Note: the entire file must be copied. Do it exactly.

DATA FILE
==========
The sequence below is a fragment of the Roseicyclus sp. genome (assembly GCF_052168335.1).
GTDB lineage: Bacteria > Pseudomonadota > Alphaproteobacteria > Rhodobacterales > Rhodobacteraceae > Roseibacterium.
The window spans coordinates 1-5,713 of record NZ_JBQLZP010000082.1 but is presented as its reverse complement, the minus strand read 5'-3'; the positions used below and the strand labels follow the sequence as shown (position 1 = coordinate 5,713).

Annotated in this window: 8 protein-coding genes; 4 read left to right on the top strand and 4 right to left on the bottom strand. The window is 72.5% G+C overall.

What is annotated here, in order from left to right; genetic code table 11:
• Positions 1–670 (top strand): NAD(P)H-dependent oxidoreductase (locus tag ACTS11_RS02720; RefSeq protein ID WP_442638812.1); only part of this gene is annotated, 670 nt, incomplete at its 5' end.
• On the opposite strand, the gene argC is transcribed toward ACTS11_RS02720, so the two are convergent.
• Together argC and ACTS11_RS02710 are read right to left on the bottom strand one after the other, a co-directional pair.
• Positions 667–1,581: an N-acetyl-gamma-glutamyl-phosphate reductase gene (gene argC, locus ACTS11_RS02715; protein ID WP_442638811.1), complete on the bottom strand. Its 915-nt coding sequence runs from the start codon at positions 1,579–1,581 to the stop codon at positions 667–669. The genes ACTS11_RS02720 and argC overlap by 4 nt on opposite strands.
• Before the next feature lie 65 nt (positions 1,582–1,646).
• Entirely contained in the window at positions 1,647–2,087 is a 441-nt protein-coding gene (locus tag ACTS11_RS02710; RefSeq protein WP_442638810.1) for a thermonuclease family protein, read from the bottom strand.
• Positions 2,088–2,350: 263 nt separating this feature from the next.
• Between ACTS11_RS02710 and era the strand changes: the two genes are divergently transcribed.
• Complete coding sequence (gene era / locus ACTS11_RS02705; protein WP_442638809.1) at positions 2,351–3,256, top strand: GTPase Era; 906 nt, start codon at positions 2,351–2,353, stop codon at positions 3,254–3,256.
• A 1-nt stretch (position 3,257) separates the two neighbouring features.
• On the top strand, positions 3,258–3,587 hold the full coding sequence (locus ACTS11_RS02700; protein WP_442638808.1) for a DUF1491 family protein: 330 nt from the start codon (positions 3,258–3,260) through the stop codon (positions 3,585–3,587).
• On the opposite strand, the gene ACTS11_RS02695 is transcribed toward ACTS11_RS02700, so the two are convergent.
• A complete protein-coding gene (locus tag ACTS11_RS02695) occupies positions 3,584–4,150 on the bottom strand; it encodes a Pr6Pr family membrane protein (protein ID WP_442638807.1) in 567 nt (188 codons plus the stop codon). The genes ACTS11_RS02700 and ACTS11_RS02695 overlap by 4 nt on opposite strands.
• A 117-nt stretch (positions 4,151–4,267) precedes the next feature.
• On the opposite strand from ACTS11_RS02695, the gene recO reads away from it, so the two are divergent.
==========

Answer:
The sequence below is a fragment of the Roseicyclus sp. genome (assembly GCF_052168335.1).
GTDB lineage: Bacteria > Pseudomonadota > Alphaproteobacteria > Rhodobacterales > Rhodobacteraceae > Roseibacterium.
The window spans coordinates 1-5,713 of record NZ_JBQLZP010000082.1 but is presented as its reverse complement, the minus strand read 5'-3'; the positions used below and the strand labels follow the sequence as shown (position 1 = coordinate 5,713).

Annotated in this window: 8 protein-coding genes; 4 read left to right on the top strand and 4 right to left on the bottom strand. The window is 72.5% G+C overall.

What is annotated here, in order from left to right; genetic code table 11:
• Positions 1–670 (top strand): NAD(P)H-dependent oxidoreductase (locus tag ACTS11_RS02720; RefSeq protein ID WP_442638812.1); only part of this gene is annotated, 670 nt, incomplete at its 5' end.
• On the opposite strand, the gene argC is transcribed toward ACTS11_RS02720, so the two are convergent.
• Together argC and ACTS11_RS02710 are read right to left on the bottom strand one after the other, a co-directional pair.
• Positions 667–1,581: an N-acetyl-gamma-glutamyl-phosphate reductase gene (gene argC, locus ACTS11_RS02715; protein ID WP_442638811.1), complete on the bottom strand. Its 915-nt coding sequence runs from the start codon at positions 1,579–1,581 to the stop codon at positions 667–669. The genes ACTS11_RS02720 and argC overlap by 4 nt on opposite strands.
• Before the next feature lie 65 nt (positions 1,582–1,646).
• Entirely contained in the window at positions 1,647–2,087 is a 441-nt protein-coding gene (locus tag ACTS11_RS02710; RefSeq protein WP_442638810.1) for a thermonuclease family protein, read from the bottom strand.
• Positions 2,088–2,350: 263 nt separating this feature from the next.
• Between ACTS11_RS02710 and era the strand changes: the two genes are divergently transcribed.
• Complete coding sequence (gene era / locus ACTS11_RS02705; protein WP_442638809.1) at positions 2,351–3,256, top strand: GTPase Era; 906 nt, start codon at positions 2,351–2,353, stop codon at positions 3,254–3,256.
• A 1-nt stretch (position 3,257) separates the two neighbouring features.
• On the top strand, positions 3,258–3,587 hold the full coding sequence (locus ACTS11_RS02700; protein WP_442638808.1) for a DUF1491 family protein: 330 nt from the start codon (positions 3,258–3,260) through the stop codon (positions 3,585–3,587).
• On the opposite strand, the gene ACTS11_RS02695 is transcribed toward ACTS11_RS02700, so the two are convergent.
• A complete protein-coding gene (locus tag ACTS11_RS02695) occupies positions 3,584–4,150 on the bottom strand; it encodes a Pr6Pr family membrane protein (protein ID WP_442638807.1) in 567 nt (188 codons plus the stop codon). The genes ACTS11_RS02700 and ACTS11_RS02695 overlap by 4 nt on opposite strands.
• A 117-nt stretch (positions 4,151–4,267) precedes the next feature.
• On the opposite strand from ACTS11_RS02695, the gene recO reads away from it, so the two are divergent.